A woman diagnosed with stage three colorectal cancer says that a fear of getting in a lift may be responsible for saving her life.

Caroline Smith, 59, who lives in Swiss Cottage, north London, has suffered from claustrophobia her whole life and says the thought of taking a lift made her blood run cold. 

As such she would always happily walk up the stairs to reach her flat on the sixth floor of her apartment building. 

So, she knew something must be very wrong when in January she had to sit down and catch her breath after climbing just a single flight of stairs. 

Caroline said: “I’d had no other symptoms at all and then suddenly this. I knew I was very fit and this couldn’t be put down to the menopause or getting older so I was straight on the phone to the GP.”

Tests confirmed Caroline had stage three colorectal cancer – doctors said the cancer would have been growing for two years - and she was scheduled for surgery a week later at the Royal Free Hospital.

She is one of the first colorectal patients at the Royal Free Hospital to undergo surgery via a surgical robot.

Carrying out surgery with a robot instead of manually brings a whole raft of potential benefits to patients and has for many years been used at the Royal Free Hospital to treat those with kidney cancer. 

Due to the tiny incisions the Da Vinci Xi robot can make, patients are likely to need less time in hospital recovering, are less likely to need a blood transfusion during surgery and there is less chance of complications developing after the operation.

Caroline said: “My surgeon Mr Suliman explained I would be having the surgery done with the use of a surgical robot. I’d never met anyone who had had this but I was excited because I’d seen it done on TV programmes and on the news.

“I thought it was fantastic and after the operation I was delighted to have minimal scarring. I ended up being discharged from hospital three days later armed with nothing stronger than over the counter medication and although I was in mild discomfort I wasn’t in any pain. People who visited me couldn’t believe I’d had major surgery!”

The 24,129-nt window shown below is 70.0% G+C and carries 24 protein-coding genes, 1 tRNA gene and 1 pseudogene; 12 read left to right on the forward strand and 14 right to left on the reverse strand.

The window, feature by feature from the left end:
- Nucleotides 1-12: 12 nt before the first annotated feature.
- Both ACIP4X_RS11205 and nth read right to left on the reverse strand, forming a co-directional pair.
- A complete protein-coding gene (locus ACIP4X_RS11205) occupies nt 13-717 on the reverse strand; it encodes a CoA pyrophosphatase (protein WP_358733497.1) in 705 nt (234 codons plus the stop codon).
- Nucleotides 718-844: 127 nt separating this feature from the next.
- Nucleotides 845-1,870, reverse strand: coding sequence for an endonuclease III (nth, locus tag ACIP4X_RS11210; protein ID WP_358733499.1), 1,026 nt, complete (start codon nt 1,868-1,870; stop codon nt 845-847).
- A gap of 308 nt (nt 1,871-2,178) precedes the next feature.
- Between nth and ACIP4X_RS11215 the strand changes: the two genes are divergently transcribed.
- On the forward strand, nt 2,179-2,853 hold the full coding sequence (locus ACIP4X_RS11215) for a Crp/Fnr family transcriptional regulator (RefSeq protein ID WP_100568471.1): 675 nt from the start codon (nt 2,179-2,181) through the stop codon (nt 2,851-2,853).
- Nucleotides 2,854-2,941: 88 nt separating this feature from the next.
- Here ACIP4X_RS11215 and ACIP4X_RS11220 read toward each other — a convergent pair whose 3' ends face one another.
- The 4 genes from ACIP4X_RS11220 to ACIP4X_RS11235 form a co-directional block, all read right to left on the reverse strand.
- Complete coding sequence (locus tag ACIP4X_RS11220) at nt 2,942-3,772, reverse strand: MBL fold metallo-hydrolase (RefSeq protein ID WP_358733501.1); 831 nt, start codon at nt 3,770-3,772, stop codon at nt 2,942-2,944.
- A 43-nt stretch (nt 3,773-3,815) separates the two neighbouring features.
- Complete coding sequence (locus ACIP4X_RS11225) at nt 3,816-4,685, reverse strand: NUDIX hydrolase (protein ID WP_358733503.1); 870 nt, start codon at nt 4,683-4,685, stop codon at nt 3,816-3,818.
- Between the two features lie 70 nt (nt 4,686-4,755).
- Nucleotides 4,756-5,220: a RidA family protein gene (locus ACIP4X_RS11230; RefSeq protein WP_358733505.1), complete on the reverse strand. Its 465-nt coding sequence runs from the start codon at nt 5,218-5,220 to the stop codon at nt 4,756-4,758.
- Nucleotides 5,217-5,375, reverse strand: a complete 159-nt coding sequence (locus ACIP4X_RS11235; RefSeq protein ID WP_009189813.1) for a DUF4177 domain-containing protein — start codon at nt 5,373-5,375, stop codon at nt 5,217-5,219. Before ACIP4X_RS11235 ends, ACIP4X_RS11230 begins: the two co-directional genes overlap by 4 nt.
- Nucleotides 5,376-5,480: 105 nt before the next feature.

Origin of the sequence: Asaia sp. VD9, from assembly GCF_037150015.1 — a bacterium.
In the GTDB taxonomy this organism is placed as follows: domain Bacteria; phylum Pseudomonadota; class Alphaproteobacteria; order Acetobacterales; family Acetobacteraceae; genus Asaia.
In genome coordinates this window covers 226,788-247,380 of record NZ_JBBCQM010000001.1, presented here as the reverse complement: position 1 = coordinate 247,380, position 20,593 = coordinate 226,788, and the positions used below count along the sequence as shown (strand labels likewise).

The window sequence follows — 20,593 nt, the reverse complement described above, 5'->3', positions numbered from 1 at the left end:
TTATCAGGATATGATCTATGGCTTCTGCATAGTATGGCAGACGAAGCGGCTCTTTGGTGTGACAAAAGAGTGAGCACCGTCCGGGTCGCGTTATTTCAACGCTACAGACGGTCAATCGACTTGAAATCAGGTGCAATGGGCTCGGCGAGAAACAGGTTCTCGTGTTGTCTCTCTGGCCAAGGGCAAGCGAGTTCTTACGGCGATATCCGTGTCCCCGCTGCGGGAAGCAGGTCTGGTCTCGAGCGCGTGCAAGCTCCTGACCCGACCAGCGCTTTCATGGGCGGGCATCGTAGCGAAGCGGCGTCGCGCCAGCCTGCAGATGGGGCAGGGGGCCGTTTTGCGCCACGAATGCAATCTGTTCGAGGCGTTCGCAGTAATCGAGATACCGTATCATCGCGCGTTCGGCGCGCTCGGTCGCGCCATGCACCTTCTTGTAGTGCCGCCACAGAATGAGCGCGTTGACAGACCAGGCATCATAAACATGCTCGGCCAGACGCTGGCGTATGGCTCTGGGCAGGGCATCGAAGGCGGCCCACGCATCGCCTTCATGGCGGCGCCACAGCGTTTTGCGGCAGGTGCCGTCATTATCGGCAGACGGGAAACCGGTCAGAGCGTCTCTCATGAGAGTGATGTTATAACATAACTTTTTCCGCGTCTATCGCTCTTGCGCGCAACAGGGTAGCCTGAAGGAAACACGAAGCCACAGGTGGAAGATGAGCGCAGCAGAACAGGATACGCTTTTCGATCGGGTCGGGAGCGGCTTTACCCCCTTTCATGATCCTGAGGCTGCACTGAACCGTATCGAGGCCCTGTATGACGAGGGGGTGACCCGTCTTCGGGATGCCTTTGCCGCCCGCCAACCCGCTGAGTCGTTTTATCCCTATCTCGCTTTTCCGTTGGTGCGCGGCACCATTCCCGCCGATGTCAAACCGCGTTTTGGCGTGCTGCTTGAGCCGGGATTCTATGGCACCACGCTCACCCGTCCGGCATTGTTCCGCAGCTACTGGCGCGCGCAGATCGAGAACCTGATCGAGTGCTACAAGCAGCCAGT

Caroline is continuing with treatment – she is currently undergoing chemotherapy – but says she is feeling ready to potentially return to her secretarial work for an accountancy firm on a flexible basis in the near future. Caroline has also now conquered her fear and is now using the lift.

She added: “I’d like to say a big thank you to everyone who cared for me at the Royal Free Hospital. Everyone was amazing and I feel incredibly grateful and lucky.”

(Caroline pictured out and about after the operation)

Doctors are now hoping to offer robotic surgery to more patients with colorectal cancer.

Robotic surgery gives surgeons high definition, 3D visuals with a magnified view inside the patient’s body. The system translates all hand movements into smaller, precise movements of tiny instruments in the patient’s body. Surgeons who use robotic-assisted surgery operate through a few small incisions in the abdomen. This means it is a safe and effective way of treating tumours in the colon, rectum and anus.

Ibnauf Suliman, colorectal consultant, has performed eight surgeries so far at the Royal Free Hospital. 

He said: “I’m delighted to hear Caroline is doing so well. All the patients we have treated so far were discharged with no surgical complications and within five days of their operation. We are continuing with the colorectal robotic programme and look forward in the future to potentially performing joint surgical procedures with our hepatobilary colleagues for patients whose cancer has spread.

“The huge success of the kidney cancer service has shown the many benefits of using robotic surgery and I’m delighted we’ve now been able to bring this to the Royal Free Hospital’s colorectal service, which is one of the biggest in the country.  

“I’d like to thank the trust and the robotic users group led by Professor Doug Thorburn, Mr Derek Boyle and Mr Ravi Barod. I’d also like to recognise the anaesthetists Dr Marc Wittenberg and Dr Suehana Rahman and theatre sisters Angeline Shoniwa and Geraldine Gagasa, who have been instrumental in embracing this programme, as well as the rest of the colorectal theatre staff, for all their support.”

The Royal Free London saw the largest number of patients referred on a two week suspected cancer pathway of any London provider during 2022 and provided the second largest number of patients their first treatments.